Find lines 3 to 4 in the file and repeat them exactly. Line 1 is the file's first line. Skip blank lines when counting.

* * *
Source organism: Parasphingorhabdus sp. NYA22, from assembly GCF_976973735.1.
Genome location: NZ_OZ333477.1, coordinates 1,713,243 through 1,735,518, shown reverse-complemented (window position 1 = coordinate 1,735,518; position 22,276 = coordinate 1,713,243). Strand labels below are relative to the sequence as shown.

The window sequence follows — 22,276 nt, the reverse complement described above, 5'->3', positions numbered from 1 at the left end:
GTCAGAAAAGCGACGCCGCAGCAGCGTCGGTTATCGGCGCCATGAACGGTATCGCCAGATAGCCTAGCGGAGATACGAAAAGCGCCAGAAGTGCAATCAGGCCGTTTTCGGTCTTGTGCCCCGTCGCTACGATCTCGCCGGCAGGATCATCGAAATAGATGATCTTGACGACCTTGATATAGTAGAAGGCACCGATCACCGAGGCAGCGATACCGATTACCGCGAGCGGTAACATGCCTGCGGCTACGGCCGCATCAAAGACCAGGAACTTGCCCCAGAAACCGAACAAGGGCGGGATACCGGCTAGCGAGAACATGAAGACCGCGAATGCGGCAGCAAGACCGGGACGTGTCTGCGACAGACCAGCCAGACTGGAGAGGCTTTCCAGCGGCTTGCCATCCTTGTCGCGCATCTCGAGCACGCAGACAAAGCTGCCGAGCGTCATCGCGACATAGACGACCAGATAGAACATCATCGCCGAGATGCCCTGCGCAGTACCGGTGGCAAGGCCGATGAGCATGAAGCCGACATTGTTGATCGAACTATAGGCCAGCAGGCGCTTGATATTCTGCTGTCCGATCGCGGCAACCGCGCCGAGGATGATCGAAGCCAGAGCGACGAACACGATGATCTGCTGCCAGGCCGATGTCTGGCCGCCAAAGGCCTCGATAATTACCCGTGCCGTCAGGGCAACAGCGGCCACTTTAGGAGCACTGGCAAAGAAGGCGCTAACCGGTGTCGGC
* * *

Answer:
The window sequence follows — 22,276 nt, the reverse complement described above, 5'->3', positions numbered from 1 at the left end:
GTCAGAAAAGCGACGCCGCAGCAGCGTCGGTTATCGGCGCCATGAACGGTATCGCCAGATAGCCTAGCGGAGATACGAAAAGCGCCAGAAGTGCAATCAGGCCGTTTTCGGTCTTGTGCCCCGTCGCTACGATCTCGCCGGCAGGATCATCGAAATAGATGATCTTGACGACCTTGATATAGTAGAAGGCACCGATCACCGAGGCAGCGATACCGATTACCGCGAGCGGTAACATGCCTGCGGCTACGGCCGCATCAAAGACCAGGAACTTGCCCCAGAAACCGAACAAGGGCGGGATACCGGCTAGCGAGAACATGAAGACCGCGAATGCGGCAGCAAGACCGGGACGTGTCTGCGACAGACCAGCCAGACTGGAGAGGCTTTCCAGCGGCTTGCCATCCTTGTCGCGCATCTCGAGCACGCAGACAAAGCTGCCGAGCGTCATCGCGACATAGACGACCAGATAGAACATCATCGCCGAGATGCCCTGCGCAGTACCGGTGGCAAGGCCGATGAGCATGAAGCCGACATTGTTGATCGAACTATAGGCCAGCAGGCGCTTGATATTCTGCTGTCCGATCGCGGCAACCGCGCCGAGGATGATCGAAGCCAGAGCGACGAACACGATGATCTGCTGCCAGGCCGATGTCTGGCCGCCAAAGGCCTCGATAATTACCCGTGCCGTCAGGGCAACAGCGGCCACTTTAGGAGCACTGGCAAAGAAGGCGCTAACCGGTGTCGGC